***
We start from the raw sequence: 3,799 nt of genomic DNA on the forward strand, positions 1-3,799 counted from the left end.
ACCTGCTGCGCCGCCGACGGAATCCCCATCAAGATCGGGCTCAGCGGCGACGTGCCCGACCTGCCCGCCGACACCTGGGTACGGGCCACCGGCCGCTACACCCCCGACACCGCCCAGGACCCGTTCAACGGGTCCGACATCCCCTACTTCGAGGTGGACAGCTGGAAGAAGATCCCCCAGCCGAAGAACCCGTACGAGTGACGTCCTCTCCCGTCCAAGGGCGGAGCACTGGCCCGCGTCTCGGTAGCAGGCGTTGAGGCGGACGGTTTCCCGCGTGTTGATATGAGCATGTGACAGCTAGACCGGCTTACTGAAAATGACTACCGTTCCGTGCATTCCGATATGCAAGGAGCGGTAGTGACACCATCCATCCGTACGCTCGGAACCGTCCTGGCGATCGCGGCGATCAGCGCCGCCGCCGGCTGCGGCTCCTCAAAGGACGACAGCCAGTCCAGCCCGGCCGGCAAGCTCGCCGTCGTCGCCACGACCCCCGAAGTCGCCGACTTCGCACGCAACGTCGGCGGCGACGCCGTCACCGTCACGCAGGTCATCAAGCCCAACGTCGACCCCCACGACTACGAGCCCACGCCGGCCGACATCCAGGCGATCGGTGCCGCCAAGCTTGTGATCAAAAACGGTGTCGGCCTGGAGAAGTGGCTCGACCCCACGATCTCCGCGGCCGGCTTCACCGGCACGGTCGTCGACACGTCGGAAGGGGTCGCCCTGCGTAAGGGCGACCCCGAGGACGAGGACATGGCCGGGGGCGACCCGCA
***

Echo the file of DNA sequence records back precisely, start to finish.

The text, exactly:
We start from the raw sequence: 3,799 nt of genomic DNA on the forward strand, positions 1-3,799 counted from the left end.
ACCTGCTGCGCCGCCGACGGAATCCCCATCAAGATCGGGCTCAGCGGCGACGTGCCCGACCTGCCCGCCGACACCTGGGTACGGGCCACCGGCCGCTACACCCCCGACACCGCCCAGGACCCGTTCAACGGGTCCGACATCCCCTACTTCGAGGTGGACAGCTGGAAGAAGATCCCCCAGCCGAAGAACCCGTACGAGTGACGTCCTCTCCCGTCCAAGGGCGGAGCACTGGCCCGCGTCTCGGTAGCAGGCGTTGAGGCGGACGGTTTCCCGCGTGTTGATATGAGCATGTGACAGCTAGACCGGCTTACTGAAAATGACTACCGTTCCGTGCATTCCGATATGCAAGGAGCGGTAGTGACACCATCCATCCGTACGCTCGGAACCGTCCTGGCGATCGCGGCGATCAGCGCCGCCGCCGGCTGCGGCTCCTCAAAGGACGACAGCCAGTCCAGCCCGGCCGGCAAGCTCGCCGTCGTCGCCACGACCCCCGAAGTCGCCGACTTCGCACGCAACGTCGGCGGCGACGCCGTCACCGTCACGCAGGTCATCAAGCCCAACGTCGACCCCCACGACTACGAGCCCACGCCGGCCGACATCCAGGCGATCGGTGCCGCCAAGCTTGTGATCAAAAACGGTGTCGGCCTGGAGAAGTGGCTCGACCCCACGATCTCCGCGGCCGGCTTCACCGGCACGGTCGTCGACACGTCGGAAGGGGTCGCCCTGCGTAAGGGCGACCCCGAGGACGAGGACATGGCCGGGGGCGACCCGCA